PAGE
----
South Korean megachurches reopening with social distancing restrictions

Yoido Full Gospel Church, Seoul, South Korea
Yoido Full Gospel Church, Seoul, South Korea | Worldwide Cancer Prayer Network

Following a shutdown to help curb the spread of the coronavirus, megachurches in South Korea have reopened, albeit with certain social distancing restrictions in place.

Although the Asian country has a social distancing policy in place until May 5, the government has allowed religious and sports entities some “relief” from the regulations, according to Reuters.

Onnuri Church in Seoul, which has a sanctuary that seats 3,000, has a limit of 700 attendees for worship, who must register online to attend and are given designated seating.

Get Our Latest News for FREE

Subscribe to get daily/weekly email with the top stories (plus special offers!) from The Christian Post. Be the first to know.

“I did not have fear. I believed that the church would abide by safe principles,” said Kang Hye-mi, a 29-year-old worshiper at Myeongdong Catholic Cathedral in Seoul, as reported by Reuters.

Earlier this year, the Shincheonji Church of Jesus, a secretive religious group considered by many to be a cult, became the epicenter of the coronavirus pandemic in South Korea.

The sect was linked to the outbreak of COVID-19 in the country, making up about half of the nation’s cases, with more than 10,000 infections linked to the group.

Lee Man-hee, chairman of the Shincheonji Church, held a press conference in March expressing apologies for his religious sect’s contribution to the spread of the virus.

“I would like to sincerely apologize to all the people of Korea for this crisis. Although it was not on purpose we have seen a dramatic increase in confirmed patients,” he stated at the time.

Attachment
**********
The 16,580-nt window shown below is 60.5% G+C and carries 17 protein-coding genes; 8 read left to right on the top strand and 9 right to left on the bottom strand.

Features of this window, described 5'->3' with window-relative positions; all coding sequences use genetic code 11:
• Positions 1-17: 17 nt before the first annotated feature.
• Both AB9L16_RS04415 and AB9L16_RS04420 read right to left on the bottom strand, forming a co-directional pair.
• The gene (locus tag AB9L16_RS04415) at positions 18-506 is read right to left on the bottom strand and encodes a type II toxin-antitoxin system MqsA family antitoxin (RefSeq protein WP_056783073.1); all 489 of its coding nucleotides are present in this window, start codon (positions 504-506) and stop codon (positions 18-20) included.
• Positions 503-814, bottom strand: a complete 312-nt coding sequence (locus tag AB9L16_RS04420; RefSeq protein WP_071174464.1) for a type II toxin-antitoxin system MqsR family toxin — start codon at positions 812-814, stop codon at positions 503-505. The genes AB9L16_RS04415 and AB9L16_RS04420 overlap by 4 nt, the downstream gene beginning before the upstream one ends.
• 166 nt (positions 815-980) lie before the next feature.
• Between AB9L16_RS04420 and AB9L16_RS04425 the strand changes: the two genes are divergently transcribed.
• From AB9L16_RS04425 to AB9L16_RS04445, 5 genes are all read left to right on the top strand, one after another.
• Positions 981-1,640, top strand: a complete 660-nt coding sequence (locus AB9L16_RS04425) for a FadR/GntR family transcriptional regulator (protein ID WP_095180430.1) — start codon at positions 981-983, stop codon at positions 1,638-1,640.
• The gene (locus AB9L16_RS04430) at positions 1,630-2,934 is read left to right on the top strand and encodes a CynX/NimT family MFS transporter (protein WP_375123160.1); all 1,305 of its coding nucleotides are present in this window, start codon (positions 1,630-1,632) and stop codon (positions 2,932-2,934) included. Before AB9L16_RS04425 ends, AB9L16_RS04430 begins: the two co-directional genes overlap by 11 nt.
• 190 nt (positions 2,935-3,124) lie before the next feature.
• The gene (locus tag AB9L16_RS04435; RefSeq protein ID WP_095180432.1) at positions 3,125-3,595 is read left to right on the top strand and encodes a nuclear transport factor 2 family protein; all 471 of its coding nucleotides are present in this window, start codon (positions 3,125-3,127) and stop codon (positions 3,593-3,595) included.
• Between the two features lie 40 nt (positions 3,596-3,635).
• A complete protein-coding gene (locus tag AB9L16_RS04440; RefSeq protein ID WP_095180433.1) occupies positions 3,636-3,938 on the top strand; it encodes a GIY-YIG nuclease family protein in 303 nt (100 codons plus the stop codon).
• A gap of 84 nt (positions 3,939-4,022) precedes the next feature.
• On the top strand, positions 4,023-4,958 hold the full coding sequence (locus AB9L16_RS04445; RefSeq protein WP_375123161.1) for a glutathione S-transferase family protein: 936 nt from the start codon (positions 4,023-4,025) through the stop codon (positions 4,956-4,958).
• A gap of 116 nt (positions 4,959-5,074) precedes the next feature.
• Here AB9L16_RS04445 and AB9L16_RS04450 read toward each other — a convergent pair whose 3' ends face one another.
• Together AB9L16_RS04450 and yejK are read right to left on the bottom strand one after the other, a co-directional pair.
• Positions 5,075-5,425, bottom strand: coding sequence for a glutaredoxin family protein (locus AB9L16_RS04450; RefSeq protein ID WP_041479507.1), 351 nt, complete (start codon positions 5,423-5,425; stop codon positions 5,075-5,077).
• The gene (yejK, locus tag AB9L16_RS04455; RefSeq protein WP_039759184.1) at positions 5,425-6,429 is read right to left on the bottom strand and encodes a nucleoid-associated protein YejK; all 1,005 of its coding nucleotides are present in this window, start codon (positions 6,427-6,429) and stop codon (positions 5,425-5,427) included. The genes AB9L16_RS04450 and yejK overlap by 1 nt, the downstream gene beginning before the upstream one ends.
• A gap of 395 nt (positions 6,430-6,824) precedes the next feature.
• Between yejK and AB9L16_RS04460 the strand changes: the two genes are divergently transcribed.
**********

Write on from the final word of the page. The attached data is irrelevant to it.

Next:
“To prevent further spread of COVID-19 … the authorities have been hard at work and we at Shincheonji are fully cooperating with officials to stop further spread as well. We will mobilize all of our measures and provide our fullest support in all our areas.”

Across the world, large numbers of churches closed their doors in response to efforts to curb the spread of the coronavirus, with many shifting to online worship services.

In the United States of America, some states are planning to ease restrictions on mass gatherings, with churches and other houses of worship expected to have soft reopenings.

In Missouri, Summit Church of Bozeman is planning to restart in-person worship services, albeit while adhering to guidance on social distancing.

“Setting chairs up at 6 feet apart where people have that safety in distance, sanitization to have hand sanitizer available,” explained Summit Lead Pastor Lance Steeves to local media.

“Stations set up where people are constantly cleaning. Shortening services, where it helps people to alleviate things like the restroom. We talked about perhaps closing down areas like the meeting places like around the coffee bar.”

Follow Michael Gryboski on Twitter or Facebook

Was this article helpful?

Help keep The Christian Post free for everyone.

By making a recurring donation or a one-time donation of any amount, you're helping to keep CP's articles free and accessible for everyone.

We’re sorry to hear that.

Hope you’ll give us another try and check out some other articles. Return to homepage.

Most Popular

More Articles